Nor does the alleged existence of a "new fascist international between Europe and South America," merit any different evaluation. Of course, rambling as Mrs. Small does—with her intellectual misstatements, her misinformation and axiological rashness—everything is allowed, and any conclusion can be reached. In writing the inaugural editorial of the magazine I ran, I tried, with the approval of my co-workers, to explain as best I possibly could, the purposes which guided the group of friends which took this initiative. Mentioned there, with lavish praise and great satisfaction, are, among others, Ramiro de Maeztu, the martyr of the Spanish Civil War, whose "Defense of Hispanidad" shall remain always the high point of traditionalist thought, put into programmatic action (without detracting from his theoretical contributions and principled assumptions, for which reasons, allow me to recommend his readings to my unknown critic). I was also able to correct the fact that the term "Tradition, Family, and Property"—very meritorious, moreover, although she will likely not even understand it, in all its richness—isn't Carlist, but comes from another organization, with which the majority of Maritornes' officers disagree, and despite its importance, it is unnecessary at this point to rehash this long-standing difference.
It is also worth noting—and I say this at the risk of repeating myself—the method used in the article to which I am responding. It lists, in a tone almost of condemnation, the background and militancy of several collaborators of the magazine I lead. This is almost just a detail, which proves none of the facts presented, but that isn't the interesting part. What is important, is that—and always based on the prejudices which in her mind function as dogmas—she condemns and disqualifies men and movements of which she evidently has no knowledge, or knows of them only remotely, and therefore maintains—and she says so—such puerile and unappealable criteria.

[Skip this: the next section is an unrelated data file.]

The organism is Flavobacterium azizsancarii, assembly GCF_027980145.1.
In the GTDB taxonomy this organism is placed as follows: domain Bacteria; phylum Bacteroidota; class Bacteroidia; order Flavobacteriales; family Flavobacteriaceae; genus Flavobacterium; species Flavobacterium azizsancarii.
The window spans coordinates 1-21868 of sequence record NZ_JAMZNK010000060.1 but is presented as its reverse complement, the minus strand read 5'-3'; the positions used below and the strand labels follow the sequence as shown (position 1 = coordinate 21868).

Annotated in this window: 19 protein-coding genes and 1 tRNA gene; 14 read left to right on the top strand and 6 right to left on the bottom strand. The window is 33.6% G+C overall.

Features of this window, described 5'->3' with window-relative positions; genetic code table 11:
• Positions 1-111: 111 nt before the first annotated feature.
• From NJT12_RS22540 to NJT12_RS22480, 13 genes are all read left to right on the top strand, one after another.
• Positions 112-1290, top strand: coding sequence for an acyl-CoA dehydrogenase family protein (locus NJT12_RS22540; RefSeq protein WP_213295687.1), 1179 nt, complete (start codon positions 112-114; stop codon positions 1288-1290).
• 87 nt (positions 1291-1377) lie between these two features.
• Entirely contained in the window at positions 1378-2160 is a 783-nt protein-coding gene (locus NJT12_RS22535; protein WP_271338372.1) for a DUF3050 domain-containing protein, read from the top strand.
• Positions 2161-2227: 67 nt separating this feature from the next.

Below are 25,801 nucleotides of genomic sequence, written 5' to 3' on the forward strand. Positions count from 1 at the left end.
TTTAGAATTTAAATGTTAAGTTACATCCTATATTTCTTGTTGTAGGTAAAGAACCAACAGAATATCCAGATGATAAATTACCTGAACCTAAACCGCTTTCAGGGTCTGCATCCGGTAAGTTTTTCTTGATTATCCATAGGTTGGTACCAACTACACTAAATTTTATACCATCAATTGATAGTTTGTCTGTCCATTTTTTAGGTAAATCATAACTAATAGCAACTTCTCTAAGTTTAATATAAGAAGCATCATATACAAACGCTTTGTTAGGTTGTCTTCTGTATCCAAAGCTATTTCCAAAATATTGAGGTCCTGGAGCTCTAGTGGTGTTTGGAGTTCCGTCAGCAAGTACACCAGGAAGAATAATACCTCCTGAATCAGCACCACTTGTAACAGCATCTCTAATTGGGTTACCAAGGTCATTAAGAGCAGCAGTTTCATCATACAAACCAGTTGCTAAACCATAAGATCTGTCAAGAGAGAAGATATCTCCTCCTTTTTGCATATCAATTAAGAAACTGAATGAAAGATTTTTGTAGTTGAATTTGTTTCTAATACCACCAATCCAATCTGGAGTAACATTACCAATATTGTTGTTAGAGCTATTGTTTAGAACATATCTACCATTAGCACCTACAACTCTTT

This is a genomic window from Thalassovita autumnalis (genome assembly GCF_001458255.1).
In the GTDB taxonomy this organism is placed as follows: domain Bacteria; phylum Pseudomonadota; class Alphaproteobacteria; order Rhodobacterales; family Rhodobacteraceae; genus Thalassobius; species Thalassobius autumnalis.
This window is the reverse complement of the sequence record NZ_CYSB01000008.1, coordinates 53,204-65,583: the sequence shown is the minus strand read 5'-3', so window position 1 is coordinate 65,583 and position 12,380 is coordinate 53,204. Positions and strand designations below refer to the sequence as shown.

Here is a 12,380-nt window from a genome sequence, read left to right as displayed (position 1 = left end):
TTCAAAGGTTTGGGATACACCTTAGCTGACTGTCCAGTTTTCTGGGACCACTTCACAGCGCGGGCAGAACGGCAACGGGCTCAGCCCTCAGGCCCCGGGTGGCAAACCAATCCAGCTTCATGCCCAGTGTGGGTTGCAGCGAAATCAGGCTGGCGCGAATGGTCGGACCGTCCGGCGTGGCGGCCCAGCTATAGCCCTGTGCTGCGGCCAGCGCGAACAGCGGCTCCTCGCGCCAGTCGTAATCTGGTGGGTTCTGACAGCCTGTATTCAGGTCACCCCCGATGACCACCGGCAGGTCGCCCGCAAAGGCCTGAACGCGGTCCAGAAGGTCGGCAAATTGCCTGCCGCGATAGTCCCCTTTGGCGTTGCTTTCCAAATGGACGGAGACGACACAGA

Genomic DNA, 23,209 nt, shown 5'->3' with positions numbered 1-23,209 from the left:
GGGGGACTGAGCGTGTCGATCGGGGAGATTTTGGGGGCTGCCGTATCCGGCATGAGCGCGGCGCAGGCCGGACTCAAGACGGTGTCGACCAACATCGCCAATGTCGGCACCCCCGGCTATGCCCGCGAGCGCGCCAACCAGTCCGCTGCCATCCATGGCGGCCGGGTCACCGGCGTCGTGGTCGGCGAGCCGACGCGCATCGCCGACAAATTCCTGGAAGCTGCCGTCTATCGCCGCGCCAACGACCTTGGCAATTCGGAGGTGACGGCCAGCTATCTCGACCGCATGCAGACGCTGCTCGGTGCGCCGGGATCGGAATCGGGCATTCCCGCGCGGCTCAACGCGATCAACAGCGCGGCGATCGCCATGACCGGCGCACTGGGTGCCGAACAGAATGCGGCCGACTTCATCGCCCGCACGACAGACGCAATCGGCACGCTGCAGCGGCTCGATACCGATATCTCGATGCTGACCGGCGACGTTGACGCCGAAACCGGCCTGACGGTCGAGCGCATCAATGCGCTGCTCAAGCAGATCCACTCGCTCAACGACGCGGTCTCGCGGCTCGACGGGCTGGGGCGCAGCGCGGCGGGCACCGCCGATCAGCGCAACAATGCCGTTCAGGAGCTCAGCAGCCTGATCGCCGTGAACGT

The space dedicated to clarifying the personality and the significance of the poor Maritornes in the [Don] Quijote is similarly irrelevant. As A. Caponnetto explains in his reply, what was proposed with the choice of this name, was a perhaps more poetic, rather than historical or political symbology, in the sense that the desire was to grant the discovering, apostolic, and conquering Spain—if I may say it—a creative and regenerating function, by extracting from the purity of the look, a world for Christ, from the cosmic coarseness of this primitive, terrifying, and unredeemable America. But I understand that from an Anglo-Saxon standpoint, a completely disinterested act of love and beauty [the results of] which we have been living for five centuries, has no explanation or rationale.